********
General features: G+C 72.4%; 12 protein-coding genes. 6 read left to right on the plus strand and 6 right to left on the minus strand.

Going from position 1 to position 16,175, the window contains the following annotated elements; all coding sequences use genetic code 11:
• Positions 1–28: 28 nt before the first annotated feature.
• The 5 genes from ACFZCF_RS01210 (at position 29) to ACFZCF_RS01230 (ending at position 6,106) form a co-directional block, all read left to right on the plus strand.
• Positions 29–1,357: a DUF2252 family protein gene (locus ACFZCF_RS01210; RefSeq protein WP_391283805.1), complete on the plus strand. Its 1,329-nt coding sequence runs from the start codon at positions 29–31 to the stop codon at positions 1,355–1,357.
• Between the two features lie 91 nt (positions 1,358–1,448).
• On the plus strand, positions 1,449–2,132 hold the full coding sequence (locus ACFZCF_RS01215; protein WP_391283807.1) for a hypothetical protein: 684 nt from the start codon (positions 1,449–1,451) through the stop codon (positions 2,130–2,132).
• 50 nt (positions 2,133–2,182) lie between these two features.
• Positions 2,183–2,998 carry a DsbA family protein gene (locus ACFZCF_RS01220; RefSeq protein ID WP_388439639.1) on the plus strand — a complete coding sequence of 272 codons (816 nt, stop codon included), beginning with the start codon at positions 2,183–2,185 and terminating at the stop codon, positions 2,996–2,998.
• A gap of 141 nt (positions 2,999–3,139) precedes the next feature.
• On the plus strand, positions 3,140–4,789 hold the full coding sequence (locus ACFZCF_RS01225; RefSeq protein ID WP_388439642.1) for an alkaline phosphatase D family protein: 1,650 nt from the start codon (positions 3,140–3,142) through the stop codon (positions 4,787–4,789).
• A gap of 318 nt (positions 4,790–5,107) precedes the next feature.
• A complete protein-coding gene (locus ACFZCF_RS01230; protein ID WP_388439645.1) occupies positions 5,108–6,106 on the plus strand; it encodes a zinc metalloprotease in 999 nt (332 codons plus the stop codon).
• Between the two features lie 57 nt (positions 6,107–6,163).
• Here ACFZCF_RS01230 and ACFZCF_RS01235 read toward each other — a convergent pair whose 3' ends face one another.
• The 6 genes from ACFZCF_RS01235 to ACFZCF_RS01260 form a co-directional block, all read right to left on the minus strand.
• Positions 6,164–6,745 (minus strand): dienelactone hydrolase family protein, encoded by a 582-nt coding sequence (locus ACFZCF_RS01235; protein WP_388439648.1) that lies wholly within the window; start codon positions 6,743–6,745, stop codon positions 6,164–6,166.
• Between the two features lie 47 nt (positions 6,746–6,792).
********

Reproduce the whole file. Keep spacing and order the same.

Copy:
General features: G+C 72.4%; 12 protein-coding genes. 6 read left to right on the plus strand and 6 right to left on the minus strand.

Going from position 1 to position 16,175, the window contains the following annotated elements; all coding sequences use genetic code 11:
• Positions 1–28: 28 nt before the first annotated feature.
• The 5 genes from ACFZCF_RS01210 (at position 29) to ACFZCF_RS01230 (ending at position 6,106) form a co-directional block, all read left to right on the plus strand.
• Positions 29–1,357: a DUF2252 family protein gene (locus ACFZCF_RS01210; RefSeq protein WP_391283805.1), complete on the plus strand. Its 1,329-nt coding sequence runs from the start codon at positions 29–31 to the stop codon at positions 1,355–1,357.
• Between the two features lie 91 nt (positions 1,358–1,448).
• On the plus strand, positions 1,449–2,132 hold the full coding sequence (locus ACFZCF_RS01215; protein WP_391283807.1) for a hypothetical protein: 684 nt from the start codon (positions 1,449–1,451) through the stop codon (positions 2,130–2,132).
• 50 nt (positions 2,133–2,182) lie between these two features.
• Positions 2,183–2,998 carry a DsbA family protein gene (locus ACFZCF_RS01220; RefSeq protein ID WP_388439639.1) on the plus strand — a complete coding sequence of 272 codons (816 nt, stop codon included), beginning with the start codon at positions 2,183–2,185 and terminating at the stop codon, positions 2,996–2,998.
• A gap of 141 nt (positions 2,999–3,139) precedes the next feature.
• On the plus strand, positions 3,140–4,789 hold the full coding sequence (locus ACFZCF_RS01225; RefSeq protein ID WP_388439642.1) for an alkaline phosphatase D family protein: 1,650 nt from the start codon (positions 3,140–3,142) through the stop codon (positions 4,787–4,789).
• A gap of 318 nt (positions 4,790–5,107) precedes the next feature.
• A complete protein-coding gene (locus ACFZCF_RS01230; protein ID WP_388439645.1) occupies positions 5,108–6,106 on the plus strand; it encodes a zinc metalloprotease in 999 nt (332 codons plus the stop codon).
• Between the two features lie 57 nt (positions 6,107–6,163).
• Here ACFZCF_RS01230 and ACFZCF_RS01235 read toward each other — a convergent pair whose 3' ends face one another.
• The 6 genes from ACFZCF_RS01235 to ACFZCF_RS01260 form a co-directional block, all read right to left on the minus strand.
• Positions 6,164–6,745 (minus strand): dienelactone hydrolase family protein, encoded by a 582-nt coding sequence (locus ACFZCF_RS01235; protein WP_388439648.1) that lies wholly within the window; start codon positions 6,743–6,745, stop codon positions 6,164–6,166.
• Between the two features lie 47 nt (positions 6,746–6,792).